The price dispute between the sugar mill owners and the sugarcane-producing farmers, like in the past years, has resurfaced, again. The farmers are arguing that the price offered by the sugar mills is far below their cost; and demanding a higher rate. The mill owners have their take: as the sugar price volatility is high, it would be unfeasible for them to meet the farmers’ demands. Both arguments have valid underpinnings.
The reference price for both buyers and sellers of sugarcane in Nepal has been the neighbouring Indian states of Utter Pradesh and Bihar. Buyers here offer the price at par to their Indian counterparts. But, this price hardly attracts the Nepali farmers as their production cost is much higher than their Indian friends. India has massive farm and input subsidies effective. In desperate situations, government ventures to buy the product. They have better mass-scale cold storage facilities to wait for off-season high price sells. On the contrary, the energy and labour prices here are higher, electricity supply and irrigation facilities are unstable, thus costly. Other infrastructures like warehousing are in acute short supply. The farmers are forced to sell their sugarcane at the price offered by the mills as they have no alternatives. Besides, the sugarcane has a huge transportation cost to explore market in greater distances. In Nepal, the government support to the farmers is almost nil.
On the buyer side, the special feature of seasonality in sugar production is a challenge. They must employ all their resources in this season. High demand of workers adds cost of production and the practice of hedging the base price throughout the year is not even contemplated in our context. Nepal’s sugar pricing is largely affected by the Indian price trends. Therefore, Nepali producers’ may be sandwiched between the high prices of sugarcane here and over production and supply of sugar in India.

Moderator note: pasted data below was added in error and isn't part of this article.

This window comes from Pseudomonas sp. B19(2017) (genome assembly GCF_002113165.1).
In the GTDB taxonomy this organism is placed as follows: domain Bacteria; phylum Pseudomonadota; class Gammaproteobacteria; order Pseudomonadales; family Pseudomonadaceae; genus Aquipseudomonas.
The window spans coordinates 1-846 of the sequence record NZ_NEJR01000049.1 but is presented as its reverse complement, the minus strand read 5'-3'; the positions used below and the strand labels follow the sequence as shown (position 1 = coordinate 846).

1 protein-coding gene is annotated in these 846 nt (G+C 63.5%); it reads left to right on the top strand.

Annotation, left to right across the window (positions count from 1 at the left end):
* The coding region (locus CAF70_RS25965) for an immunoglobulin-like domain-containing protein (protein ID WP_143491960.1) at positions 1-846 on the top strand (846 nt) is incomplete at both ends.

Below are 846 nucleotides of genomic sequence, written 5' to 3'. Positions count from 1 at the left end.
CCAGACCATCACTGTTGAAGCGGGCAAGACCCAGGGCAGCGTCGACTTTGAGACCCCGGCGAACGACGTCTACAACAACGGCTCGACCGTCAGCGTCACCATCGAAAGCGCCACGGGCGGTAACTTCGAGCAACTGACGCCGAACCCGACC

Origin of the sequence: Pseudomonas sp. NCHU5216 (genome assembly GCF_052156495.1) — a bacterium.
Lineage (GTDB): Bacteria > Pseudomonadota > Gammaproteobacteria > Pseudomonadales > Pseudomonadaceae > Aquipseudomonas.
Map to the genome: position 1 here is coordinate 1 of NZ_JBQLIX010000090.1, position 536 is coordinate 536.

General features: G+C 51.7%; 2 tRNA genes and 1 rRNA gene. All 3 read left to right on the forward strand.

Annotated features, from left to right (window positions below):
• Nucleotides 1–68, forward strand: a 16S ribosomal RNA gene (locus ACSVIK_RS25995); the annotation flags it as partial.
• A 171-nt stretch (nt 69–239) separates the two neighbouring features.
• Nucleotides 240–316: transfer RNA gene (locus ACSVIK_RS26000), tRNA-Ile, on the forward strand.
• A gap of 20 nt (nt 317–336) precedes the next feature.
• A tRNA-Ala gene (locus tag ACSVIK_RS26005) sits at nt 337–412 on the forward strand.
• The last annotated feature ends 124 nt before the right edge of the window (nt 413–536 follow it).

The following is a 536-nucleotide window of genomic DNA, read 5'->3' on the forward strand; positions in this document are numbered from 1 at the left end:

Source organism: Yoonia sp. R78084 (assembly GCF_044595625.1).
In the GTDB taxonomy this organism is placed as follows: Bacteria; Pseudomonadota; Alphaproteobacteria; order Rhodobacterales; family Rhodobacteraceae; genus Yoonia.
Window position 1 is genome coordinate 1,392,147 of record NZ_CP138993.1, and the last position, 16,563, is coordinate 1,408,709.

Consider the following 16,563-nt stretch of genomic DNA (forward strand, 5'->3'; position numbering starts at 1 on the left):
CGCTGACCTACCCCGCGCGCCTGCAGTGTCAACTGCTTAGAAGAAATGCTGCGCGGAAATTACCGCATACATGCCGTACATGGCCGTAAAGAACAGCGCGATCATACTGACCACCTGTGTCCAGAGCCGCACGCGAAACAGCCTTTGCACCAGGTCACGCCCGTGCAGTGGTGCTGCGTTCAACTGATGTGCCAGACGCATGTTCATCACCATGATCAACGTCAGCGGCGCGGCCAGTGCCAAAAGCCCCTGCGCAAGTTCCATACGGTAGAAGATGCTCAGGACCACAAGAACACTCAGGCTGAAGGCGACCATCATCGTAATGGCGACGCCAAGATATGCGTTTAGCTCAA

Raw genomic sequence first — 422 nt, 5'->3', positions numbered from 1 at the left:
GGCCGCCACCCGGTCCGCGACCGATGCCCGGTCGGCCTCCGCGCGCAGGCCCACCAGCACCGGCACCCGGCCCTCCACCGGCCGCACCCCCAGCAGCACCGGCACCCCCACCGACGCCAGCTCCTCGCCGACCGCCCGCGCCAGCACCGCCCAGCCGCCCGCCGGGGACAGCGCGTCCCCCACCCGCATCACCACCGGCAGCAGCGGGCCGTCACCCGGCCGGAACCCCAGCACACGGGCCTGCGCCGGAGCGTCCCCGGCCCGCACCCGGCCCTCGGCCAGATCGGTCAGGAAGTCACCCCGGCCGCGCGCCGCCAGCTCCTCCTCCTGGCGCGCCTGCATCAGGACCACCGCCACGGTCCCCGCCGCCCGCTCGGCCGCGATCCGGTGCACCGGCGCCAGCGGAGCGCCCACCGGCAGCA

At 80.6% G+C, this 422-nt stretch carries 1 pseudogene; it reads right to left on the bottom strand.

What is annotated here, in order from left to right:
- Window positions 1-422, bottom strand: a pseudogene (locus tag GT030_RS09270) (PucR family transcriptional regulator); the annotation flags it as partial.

The situation is indeed dire and warrants a lasting solution to this annually recurrent problem. In the open market economy, it is not advisable to invite an outright, continuous and equally effective government intervention. But, as long as government continues to subsidise in inputs and facilities, there is no harm that it does the same for the sugarcane as well. But, more lasting solutions should be explored from the market mechanism itself. And, there is ample scope for it.
One of the bones of contention of the price rigidity of the sugarcane is ever impending sugar price volatility. This can be best addressed by price hedging of both sugarcane and sugar, at least in the yearly range. The newly developed commodities futures market of Nepal can be instrumental in it. Or, it can be made so. Implementing the already enacted Secured Transaction Registry Act and validation of warehouse receipts for bank financing can be highly supportive to this initiative. If the government can’t afford to invest to set-up sufficient warehouses, it must work to create the environment for private investment for the same.
The second strategy could be market-scoping of sugar, and price-difference support. We have almost convincing data that Nepali sugar produce can only meet about forty percent of the Nepali demand. And, sixty percent of imported sugar invariably has a higher market price for obvious reasons. In such a scenario, government can easily figure out how much the country annually spends on sugar, and what price per unit for. On this basis, government can set a reference price for both sugarcane and sugar. In the year end, instead of indiscriminately subsidising on inputs or incentivizing the producers, government can choose to subsidise only the price difference between the base and market prices. This can work both ways. Even if the producers charge much higher rate than the base price and earn larger profits, it can be arranged such that some portion of it goes to the farmers.
Since sugarcane is a special kind of seasonal crop, it needs special policy attention.